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Hereditary Prostate Cancer: What Every Man Should Know

On a typical day, an average of nearly 480 men in the U.S. are newly diagnosed with prostate cancer.

Most men facing this cancer don’t have a family history of the disease. Still, a family history does raise the risk of prostate cancer. For example, having a father or brother with prostate cancer more than doubles a man’s chance of developing it too. That risk escalates for men with several affected relatives, especially if they were young when cancer struck.

Inherited risk of prostate cancer

Over past decades, scientists have learned that some prostate cancer that runs in families is hereditary. “In these cases, mutations in genes that raise the risk of prostate cancer occur in every cell of the body and are passed on from either a mother or father to a child,” said Elias Obeid, MD, MPH, medical oncologist and director of the Prostate Risk Assessment Program at Fox Chase Cancer Center.

These inherited alterations in genes may be responsible for up to 10 percent of all prostate cancers, according to the American Cancer Society, and often occur in genes that repair damage to DNA, including BRCA1 and BRCA2 genes.  

Mutations in these two genes are best known for causing breast and ovarian cancer in women. “But they also raise prostate cancer risk in men who inherit them, especially faulty BRCA2 genes, which are tied to aggressive prostate cancer,” Obeid said.

Other genes that can cause prostate cancer through mutations include those related to DNA repair, such as CHEK2 and ATM; HOXB13, which is related to the development of the prostate gland; and the genes tied to a disease called Lynch syndrome.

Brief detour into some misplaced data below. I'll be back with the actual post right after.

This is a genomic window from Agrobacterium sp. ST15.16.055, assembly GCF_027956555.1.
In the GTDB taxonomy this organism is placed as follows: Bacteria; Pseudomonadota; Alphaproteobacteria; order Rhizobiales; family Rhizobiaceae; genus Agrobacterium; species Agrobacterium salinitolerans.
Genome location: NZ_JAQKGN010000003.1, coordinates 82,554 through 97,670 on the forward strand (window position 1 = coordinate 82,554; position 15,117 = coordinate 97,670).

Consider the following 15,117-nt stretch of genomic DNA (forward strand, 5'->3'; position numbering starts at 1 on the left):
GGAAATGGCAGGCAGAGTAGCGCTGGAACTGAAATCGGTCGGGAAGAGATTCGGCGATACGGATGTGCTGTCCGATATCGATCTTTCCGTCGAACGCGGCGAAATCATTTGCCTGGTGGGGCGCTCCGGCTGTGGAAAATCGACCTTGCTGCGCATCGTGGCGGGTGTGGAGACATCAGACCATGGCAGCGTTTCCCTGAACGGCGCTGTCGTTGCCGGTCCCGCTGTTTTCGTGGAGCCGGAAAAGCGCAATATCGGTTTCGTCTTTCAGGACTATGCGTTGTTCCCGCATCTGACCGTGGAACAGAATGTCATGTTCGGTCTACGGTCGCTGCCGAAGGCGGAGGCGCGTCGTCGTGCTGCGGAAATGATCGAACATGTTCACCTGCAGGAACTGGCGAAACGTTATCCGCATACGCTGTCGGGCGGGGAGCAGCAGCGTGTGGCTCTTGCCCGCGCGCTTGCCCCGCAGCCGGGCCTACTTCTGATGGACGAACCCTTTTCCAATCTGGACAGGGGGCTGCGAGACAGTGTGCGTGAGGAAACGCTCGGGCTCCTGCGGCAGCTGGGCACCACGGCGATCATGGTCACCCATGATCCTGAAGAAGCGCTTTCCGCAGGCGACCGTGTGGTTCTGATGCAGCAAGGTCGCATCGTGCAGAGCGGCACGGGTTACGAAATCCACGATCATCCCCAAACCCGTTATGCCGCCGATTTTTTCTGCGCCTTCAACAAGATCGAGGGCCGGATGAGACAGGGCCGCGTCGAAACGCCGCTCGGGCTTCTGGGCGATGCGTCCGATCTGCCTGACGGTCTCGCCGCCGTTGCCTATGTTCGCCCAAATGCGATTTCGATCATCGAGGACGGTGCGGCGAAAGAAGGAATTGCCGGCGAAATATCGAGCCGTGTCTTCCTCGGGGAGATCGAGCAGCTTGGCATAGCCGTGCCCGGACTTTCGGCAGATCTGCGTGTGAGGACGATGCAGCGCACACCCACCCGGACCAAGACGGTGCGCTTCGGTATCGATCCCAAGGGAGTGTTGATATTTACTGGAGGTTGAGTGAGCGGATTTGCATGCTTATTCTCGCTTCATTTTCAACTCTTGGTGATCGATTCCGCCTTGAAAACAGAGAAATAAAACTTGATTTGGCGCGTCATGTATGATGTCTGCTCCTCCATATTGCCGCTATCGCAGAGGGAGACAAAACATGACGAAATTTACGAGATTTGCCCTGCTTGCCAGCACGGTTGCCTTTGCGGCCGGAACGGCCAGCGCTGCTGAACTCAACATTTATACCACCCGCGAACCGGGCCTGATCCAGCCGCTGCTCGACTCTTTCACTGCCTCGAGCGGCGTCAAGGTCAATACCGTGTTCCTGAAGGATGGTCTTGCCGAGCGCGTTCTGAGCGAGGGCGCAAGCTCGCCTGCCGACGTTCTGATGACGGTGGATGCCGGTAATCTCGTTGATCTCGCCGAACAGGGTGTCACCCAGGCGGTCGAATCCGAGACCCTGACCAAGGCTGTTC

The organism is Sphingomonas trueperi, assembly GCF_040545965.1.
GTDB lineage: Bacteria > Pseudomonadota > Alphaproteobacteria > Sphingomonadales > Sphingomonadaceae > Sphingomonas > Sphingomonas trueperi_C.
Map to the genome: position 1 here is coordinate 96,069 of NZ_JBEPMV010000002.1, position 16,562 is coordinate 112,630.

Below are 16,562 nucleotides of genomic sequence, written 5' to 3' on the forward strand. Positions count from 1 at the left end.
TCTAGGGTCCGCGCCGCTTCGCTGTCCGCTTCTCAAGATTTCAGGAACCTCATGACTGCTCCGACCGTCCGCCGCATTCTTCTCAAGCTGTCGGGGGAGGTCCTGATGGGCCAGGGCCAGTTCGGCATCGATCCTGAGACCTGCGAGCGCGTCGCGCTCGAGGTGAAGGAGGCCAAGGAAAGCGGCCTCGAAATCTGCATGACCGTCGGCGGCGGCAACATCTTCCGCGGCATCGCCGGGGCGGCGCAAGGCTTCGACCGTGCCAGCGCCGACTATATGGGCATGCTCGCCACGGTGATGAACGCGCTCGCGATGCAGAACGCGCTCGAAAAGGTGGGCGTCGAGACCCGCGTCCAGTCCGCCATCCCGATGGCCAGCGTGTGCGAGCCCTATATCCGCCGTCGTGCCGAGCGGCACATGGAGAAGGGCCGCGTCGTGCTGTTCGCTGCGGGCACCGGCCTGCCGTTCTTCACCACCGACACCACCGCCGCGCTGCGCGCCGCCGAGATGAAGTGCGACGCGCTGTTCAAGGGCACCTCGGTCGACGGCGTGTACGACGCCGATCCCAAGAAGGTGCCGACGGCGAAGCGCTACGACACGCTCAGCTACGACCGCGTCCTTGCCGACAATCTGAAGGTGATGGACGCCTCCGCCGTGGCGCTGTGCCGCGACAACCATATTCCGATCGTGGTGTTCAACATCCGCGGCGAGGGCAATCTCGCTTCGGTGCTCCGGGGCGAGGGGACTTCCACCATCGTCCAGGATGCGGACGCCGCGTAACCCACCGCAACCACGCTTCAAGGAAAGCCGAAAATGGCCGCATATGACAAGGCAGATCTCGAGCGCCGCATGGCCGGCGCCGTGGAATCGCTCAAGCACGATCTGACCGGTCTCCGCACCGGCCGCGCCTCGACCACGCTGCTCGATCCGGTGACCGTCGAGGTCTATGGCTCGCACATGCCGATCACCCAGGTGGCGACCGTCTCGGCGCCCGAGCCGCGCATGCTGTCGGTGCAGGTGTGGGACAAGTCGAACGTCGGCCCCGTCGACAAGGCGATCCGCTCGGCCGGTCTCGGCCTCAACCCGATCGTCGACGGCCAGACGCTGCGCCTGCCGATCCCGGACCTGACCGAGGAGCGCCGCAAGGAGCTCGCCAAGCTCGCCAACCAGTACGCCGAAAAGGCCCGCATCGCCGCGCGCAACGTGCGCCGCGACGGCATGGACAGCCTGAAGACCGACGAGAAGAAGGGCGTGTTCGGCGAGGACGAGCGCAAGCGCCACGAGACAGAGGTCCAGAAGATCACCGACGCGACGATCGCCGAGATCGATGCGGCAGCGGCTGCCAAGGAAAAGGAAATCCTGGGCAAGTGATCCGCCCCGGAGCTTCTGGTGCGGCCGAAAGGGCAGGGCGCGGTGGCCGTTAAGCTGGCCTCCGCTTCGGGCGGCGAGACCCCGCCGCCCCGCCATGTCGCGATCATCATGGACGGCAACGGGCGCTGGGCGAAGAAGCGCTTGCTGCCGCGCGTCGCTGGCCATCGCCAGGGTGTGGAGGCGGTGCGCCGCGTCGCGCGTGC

Could you have a faulty gene?  

Red flags that you may have inherited a gene that raises prostate cancer risk include:

  • Multiple family members diagnosed with prostate cancer, especially before age 55.
  • A family history of prostate cancer coupled with breast, ovarian, colon, or pancreatic cancer.

A simple blood test can help determine if you carry a worrisome gene. “So be sure to share your family’s cancer history with your doctor,” Obeid advised. If appropriate, your doctor can refer you to a genetic counselor to help you decide if testing is right for you and to help you understand the results.

If genetic testing does reveal that you have an inherited risk of prostate cancer, early screening with a digital rectal exam and PSA blood tests could help doctors find any prostate cancer that develops; and, if cancer is ever suspected, your doctor may recommend that a biopsy be performed. For men with an increased genetic risk for prostate cancer, biopsies may be recommended at a lower PSA level than usually is for those with no inherited risk. 

Your family members might also want to consider genetic testing because they may have inherited the same abnormal gene.

Another red flag: metastatic cancer

Be aware that metastatic prostate cancer—cancer that has spread beyond the prostate gland—is also a reason to consider genetic testing for hereditary prostate cancer. Here’s why:

Research shows that inherited gene mutations are present in approximately 12 percent of all men with prostate cancer that has spread, Obeid said.

“An inherited mutation may have important treatment implications,” he said. “Drugs known as PARP inhibitors may be beneficial in treating some inherited prostate cancers.”

The takeaway: learning you may be genetically vulnerable to prostate cancer may help you make vital decisions to protect your health—and your family’s health.

We’re here to help

The Prostate Risk Assessment Program at Fox Chase offers special counseling and education programs for men who are at high risk of prostate cancer and for those who have already been diagnosed with the disease. Call 877-627-9684 to learn more.